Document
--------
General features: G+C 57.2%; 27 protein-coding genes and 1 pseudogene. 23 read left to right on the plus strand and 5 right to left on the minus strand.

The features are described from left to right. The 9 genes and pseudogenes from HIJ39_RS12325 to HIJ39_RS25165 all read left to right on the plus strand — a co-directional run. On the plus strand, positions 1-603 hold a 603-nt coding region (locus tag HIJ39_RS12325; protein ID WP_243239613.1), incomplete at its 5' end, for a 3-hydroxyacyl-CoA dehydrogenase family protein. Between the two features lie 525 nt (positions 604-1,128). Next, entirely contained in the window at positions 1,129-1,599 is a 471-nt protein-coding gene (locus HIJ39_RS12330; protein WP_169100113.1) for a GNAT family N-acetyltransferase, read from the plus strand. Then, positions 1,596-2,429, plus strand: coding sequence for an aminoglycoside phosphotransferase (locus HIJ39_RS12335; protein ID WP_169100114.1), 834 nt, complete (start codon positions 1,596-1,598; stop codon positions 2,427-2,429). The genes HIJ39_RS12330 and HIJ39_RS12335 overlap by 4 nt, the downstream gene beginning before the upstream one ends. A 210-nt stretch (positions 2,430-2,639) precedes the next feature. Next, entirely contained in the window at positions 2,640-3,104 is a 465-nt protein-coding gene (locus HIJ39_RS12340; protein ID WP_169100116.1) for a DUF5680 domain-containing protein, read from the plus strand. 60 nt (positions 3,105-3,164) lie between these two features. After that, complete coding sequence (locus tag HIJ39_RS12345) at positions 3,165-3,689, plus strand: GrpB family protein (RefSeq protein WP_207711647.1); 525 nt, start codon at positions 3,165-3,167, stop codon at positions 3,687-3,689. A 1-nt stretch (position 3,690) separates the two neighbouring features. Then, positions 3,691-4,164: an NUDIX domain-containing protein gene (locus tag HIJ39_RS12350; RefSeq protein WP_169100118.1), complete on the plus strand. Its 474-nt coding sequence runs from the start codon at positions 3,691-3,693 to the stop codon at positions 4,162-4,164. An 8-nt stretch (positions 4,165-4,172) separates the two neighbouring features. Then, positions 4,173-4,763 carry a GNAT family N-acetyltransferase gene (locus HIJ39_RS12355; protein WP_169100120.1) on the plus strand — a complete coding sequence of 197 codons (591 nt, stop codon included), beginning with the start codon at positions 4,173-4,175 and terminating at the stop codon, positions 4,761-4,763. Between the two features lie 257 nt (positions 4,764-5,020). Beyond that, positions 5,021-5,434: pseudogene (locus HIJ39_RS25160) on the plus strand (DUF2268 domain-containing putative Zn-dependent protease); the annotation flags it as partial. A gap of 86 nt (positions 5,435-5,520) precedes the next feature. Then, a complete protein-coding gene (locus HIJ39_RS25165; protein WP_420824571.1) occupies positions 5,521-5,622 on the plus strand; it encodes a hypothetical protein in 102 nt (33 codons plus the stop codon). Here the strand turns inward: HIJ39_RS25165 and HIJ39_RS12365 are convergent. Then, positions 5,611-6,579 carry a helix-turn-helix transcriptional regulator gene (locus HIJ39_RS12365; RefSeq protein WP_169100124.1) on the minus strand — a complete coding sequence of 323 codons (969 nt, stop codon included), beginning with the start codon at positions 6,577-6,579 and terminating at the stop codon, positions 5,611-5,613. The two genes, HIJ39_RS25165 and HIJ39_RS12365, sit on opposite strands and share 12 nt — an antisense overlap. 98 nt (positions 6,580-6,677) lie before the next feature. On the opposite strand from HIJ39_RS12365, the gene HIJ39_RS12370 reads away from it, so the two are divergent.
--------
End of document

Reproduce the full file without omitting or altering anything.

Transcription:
General features: G+C 57.2%; 27 protein-coding genes and 1 pseudogene. 23 read left to right on the plus strand and 5 right to left on the minus strand.

The features are described from left to right. The 9 genes and pseudogenes from HIJ39_RS12325 to HIJ39_RS25165 all read left to right on the plus strand — a co-directional run. On the plus strand, positions 1-603 hold a 603-nt coding region (locus tag HIJ39_RS12325; protein ID WP_243239613.1), incomplete at its 5' end, for a 3-hydroxyacyl-CoA dehydrogenase family protein. Between the two features lie 525 nt (positions 604-1,128). Next, entirely contained in the window at positions 1,129-1,599 is a 471-nt protein-coding gene (locus HIJ39_RS12330; protein WP_169100113.1) for a GNAT family N-acetyltransferase, read from the plus strand. Then, positions 1,596-2,429, plus strand: coding sequence for an aminoglycoside phosphotransferase (locus HIJ39_RS12335; protein ID WP_169100114.1), 834 nt, complete (start codon positions 1,596-1,598; stop codon positions 2,427-2,429). The genes HIJ39_RS12330 and HIJ39_RS12335 overlap by 4 nt, the downstream gene beginning before the upstream one ends. A 210-nt stretch (positions 2,430-2,639) precedes the next feature. Next, entirely contained in the window at positions 2,640-3,104 is a 465-nt protein-coding gene (locus HIJ39_RS12340; protein ID WP_169100116.1) for a DUF5680 domain-containing protein, read from the plus strand. 60 nt (positions 3,105-3,164) lie between these two features. After that, complete coding sequence (locus tag HIJ39_RS12345) at positions 3,165-3,689, plus strand: GrpB family protein (RefSeq protein WP_207711647.1); 525 nt, start codon at positions 3,165-3,167, stop codon at positions 3,687-3,689. A 1-nt stretch (position 3,690) separates the two neighbouring features. Then, positions 3,691-4,164: an NUDIX domain-containing protein gene (locus tag HIJ39_RS12350; RefSeq protein WP_169100118.1), complete on the plus strand. Its 474-nt coding sequence runs from the start codon at positions 3,691-3,693 to the stop codon at positions 4,162-4,164. An 8-nt stretch (positions 4,165-4,172) separates the two neighbouring features. Then, positions 4,173-4,763 carry a GNAT family N-acetyltransferase gene (locus HIJ39_RS12355; protein WP_169100120.1) on the plus strand — a complete coding sequence of 197 codons (591 nt, stop codon included), beginning with the start codon at positions 4,173-4,175 and terminating at the stop codon, positions 4,761-4,763. Between the two features lie 257 nt (positions 4,764-5,020). Beyond that, positions 5,021-5,434: pseudogene (locus HIJ39_RS25160) on the plus strand (DUF2268 domain-containing putative Zn-dependent protease); the annotation flags it as partial. A gap of 86 nt (positions 5,435-5,520) precedes the next feature. Then, a complete protein-coding gene (locus HIJ39_RS25165; protein WP_420824571.1) occupies positions 5,521-5,622 on the plus strand; it encodes a hypothetical protein in 102 nt (33 codons plus the stop codon). Here the strand turns inward: HIJ39_RS25165 and HIJ39_RS12365 are convergent. Then, positions 5,611-6,579 carry a helix-turn-helix transcriptional regulator gene (locus HIJ39_RS12365; RefSeq protein WP_169100124.1) on the minus strand — a complete coding sequence of 323 codons (969 nt, stop codon included), beginning with the start codon at positions 6,577-6,579 and terminating at the stop codon, positions 5,611-5,613. The two genes, HIJ39_RS25165 and HIJ39_RS12365, sit on opposite strands and share 12 nt — an antisense overlap. 98 nt (positions 6,580-6,677) lie before the next feature. On the opposite strand from HIJ39_RS12365, the gene HIJ39_RS12370 reads away from it, so the two are divergent.